Release Date: Dec 6, 2011
Record label: PIAS
Genre(s): Pop/Rock, Alternative/Indie Rock, Alternative Pop/Rock
Fans of The Cure are a passionate bunch that will support essentially anything that they do, but even critics lauded the two-plus-hour-long set that the band delivered at 2011’s Bestival in Wight, England. Robert Smith and Co. have been around in various lineups for 35 years now, so they’ve certainly got the catalog (not to mention the hits) to justify a massive live show.
What does a live Cure album mean in 2011? At the time of Bestival Live 2011's release, one could easily purchase three (out of four) earlier Cure concert albums from the goth godfathers' 32-year recording career. But the most recent of those came out in 1993, and none of them bore anything like the comprehensive scope that Bestival boasts. In 1993, the Cure had only recently reached their commerical peak as international rock stars, but in the 18 years between then and Bestival's release, Robert Smith and company acheived such unshakable elder-statesman status that it's probably only Smith's perpetual rat's-nest locks and deathbed pallor that kept him from getting knighted.
When Cee Lo Green changed the lyrics to John Lennon’s timeless “Imagine” to alter the meaning to be more inclusive to the world’s various religions during a 2011 New Year’s Eve broadcast, fans were understandably outraged—considering Lennon wasn’t exactly an advocate for religion in the first place. Well, Cee Lo isn’t the only one playing revisionist history with song lyrics lately. On the recent two-disc live set by British mope rockers the Cure, Bestival Live 2011, perennial lipstick and mascara-wearing frontman Robert Smith has changed the title and chorus of his band’s early hit “Killing an Arab” to become, now, instead, “Killing Another”.
The Cure could be found in a mix of holding pattern and seemingly constant activity in 2011, with an irregular series of world-wide performances of the band's first three albums and a slew of guest appearances and one-offs by Robert Smith on his own and with other performers standing in for either new or reissued albums. But there was also a one-off headlining performance at the Bestival in the U.K. that summer, resulting in the band's first official live album since the Show and Paris releases of 1993.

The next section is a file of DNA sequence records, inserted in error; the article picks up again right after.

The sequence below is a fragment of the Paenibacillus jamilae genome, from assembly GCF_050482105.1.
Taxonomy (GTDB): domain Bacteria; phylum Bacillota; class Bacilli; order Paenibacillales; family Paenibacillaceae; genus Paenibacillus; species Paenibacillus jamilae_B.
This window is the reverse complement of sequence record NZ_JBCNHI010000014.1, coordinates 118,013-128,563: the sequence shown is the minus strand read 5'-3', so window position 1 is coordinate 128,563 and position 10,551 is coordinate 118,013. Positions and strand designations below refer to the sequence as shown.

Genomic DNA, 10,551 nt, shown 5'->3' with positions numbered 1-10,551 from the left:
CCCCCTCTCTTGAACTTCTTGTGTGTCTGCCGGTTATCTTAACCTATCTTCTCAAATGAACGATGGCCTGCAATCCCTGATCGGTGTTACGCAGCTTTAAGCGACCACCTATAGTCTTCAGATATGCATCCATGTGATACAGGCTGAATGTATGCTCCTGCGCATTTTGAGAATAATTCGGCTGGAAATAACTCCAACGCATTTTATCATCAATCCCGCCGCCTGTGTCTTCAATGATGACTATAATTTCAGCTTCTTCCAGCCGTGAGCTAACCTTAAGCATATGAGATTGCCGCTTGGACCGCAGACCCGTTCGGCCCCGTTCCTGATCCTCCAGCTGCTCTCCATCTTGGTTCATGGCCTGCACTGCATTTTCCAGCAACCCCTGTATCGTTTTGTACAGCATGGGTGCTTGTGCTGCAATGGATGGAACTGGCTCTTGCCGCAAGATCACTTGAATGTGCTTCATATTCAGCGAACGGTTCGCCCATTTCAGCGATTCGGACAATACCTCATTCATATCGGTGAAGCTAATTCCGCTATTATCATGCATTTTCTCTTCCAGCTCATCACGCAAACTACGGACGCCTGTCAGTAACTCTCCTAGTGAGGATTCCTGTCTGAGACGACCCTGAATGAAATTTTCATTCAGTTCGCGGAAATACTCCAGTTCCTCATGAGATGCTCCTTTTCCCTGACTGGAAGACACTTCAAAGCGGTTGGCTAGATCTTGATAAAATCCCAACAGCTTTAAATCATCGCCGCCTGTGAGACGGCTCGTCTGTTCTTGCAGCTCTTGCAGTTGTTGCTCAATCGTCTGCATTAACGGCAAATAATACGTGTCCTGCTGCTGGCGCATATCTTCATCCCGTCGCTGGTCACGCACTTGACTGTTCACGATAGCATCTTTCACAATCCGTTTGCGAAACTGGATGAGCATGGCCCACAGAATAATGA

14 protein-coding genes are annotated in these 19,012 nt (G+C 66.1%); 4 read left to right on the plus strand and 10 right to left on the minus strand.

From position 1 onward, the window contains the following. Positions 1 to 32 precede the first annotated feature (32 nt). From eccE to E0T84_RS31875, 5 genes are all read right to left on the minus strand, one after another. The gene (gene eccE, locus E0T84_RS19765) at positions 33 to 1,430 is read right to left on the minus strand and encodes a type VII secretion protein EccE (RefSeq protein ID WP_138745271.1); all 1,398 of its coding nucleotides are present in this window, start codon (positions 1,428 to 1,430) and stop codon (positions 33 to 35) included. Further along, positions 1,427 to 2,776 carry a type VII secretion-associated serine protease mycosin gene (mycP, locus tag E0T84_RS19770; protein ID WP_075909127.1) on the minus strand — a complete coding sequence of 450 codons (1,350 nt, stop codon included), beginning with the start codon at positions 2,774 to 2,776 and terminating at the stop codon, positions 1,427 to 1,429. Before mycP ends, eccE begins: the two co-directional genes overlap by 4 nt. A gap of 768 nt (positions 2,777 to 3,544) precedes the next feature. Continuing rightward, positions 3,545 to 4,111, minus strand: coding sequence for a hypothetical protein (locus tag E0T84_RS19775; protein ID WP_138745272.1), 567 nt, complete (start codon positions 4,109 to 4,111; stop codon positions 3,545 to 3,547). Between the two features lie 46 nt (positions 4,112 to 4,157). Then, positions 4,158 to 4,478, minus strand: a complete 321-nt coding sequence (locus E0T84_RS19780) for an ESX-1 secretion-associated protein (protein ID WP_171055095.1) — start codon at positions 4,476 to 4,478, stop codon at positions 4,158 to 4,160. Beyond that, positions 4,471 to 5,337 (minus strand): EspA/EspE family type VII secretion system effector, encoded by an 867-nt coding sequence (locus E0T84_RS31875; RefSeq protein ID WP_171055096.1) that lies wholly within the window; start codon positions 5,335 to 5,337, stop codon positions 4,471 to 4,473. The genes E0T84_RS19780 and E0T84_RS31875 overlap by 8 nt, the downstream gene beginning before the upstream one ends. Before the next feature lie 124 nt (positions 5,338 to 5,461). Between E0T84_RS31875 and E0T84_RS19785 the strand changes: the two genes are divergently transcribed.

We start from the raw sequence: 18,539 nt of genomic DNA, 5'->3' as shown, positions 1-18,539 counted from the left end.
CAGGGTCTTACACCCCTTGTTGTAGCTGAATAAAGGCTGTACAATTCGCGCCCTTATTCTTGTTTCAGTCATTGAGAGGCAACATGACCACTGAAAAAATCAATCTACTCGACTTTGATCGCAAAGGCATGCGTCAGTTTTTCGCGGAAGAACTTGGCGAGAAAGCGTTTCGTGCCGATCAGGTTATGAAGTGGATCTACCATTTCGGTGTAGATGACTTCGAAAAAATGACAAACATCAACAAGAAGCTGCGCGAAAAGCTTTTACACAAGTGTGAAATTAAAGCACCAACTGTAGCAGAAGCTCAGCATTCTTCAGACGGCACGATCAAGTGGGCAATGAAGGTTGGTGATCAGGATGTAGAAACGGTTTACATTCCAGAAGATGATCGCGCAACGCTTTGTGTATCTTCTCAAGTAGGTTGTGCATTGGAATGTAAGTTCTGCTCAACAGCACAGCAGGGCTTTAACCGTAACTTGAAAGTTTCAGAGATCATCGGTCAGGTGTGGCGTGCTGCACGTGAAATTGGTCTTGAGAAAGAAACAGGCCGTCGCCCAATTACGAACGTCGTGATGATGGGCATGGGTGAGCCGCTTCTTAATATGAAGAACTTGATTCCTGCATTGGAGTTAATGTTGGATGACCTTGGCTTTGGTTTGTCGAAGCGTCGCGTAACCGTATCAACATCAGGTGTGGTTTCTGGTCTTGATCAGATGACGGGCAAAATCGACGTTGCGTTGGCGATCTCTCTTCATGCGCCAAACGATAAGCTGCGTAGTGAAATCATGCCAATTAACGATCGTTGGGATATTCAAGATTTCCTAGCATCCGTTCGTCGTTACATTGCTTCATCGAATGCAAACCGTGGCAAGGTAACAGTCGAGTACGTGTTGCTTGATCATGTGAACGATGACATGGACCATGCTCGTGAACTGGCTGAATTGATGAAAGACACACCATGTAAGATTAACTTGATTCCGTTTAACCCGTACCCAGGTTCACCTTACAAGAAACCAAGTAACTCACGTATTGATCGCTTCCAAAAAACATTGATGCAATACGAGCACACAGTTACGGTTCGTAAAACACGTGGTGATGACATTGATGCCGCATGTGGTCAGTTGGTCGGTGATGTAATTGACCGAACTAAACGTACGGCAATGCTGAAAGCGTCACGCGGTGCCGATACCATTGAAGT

The Cure of 2011 are a strange old entity. Creatively, Robert Smith and his assorted company seem to have luxuriated into the steady decline of releasing one new album of decent-ish quality every four years. As a live prospect the band are quite something to behold, providing you can get your hands on a ticket to see them. The festival headline slot featured on the self-explanatory Bestival Live 2011 forms one of the seven dates this pioneering goth rock have played in the past year.
The Cure are nearly three-and-a-half decades deep in the game and have never been shy about monetizing their seemingly boundless recorded output. So it's something of a surprise that Bestival 2011 is their first official live record since the double-shot of 1993's Paris and Show, which capitalized on Wish boosting the band to its commercial zenith. The Cure have kept busier than a band of its status has needed to since then, releasing four studio records, a second greatest hits collection, and an intimidating, comprehensive B-sides collection, while Robert Smith parlayed his godfather status into guest spots on Blink-182 and Crystal Castles singles.
Confirms The Cure as an ongoing, still-vibrant concern. Tom Hocknell 2011 When The Cure – the band Robert Smith formed with schoolmates in Sussex sometime in the late 1970s – played 2011’s Bestival back in September it marked their first UK show in some two years. But little had changed in the band’s world – unsurprising, really, as few contemporary bands can claim to have spanned features in Sounds, Smash Hits and NME (collecting a Godlike Genius Award along the way) with such enviable ease.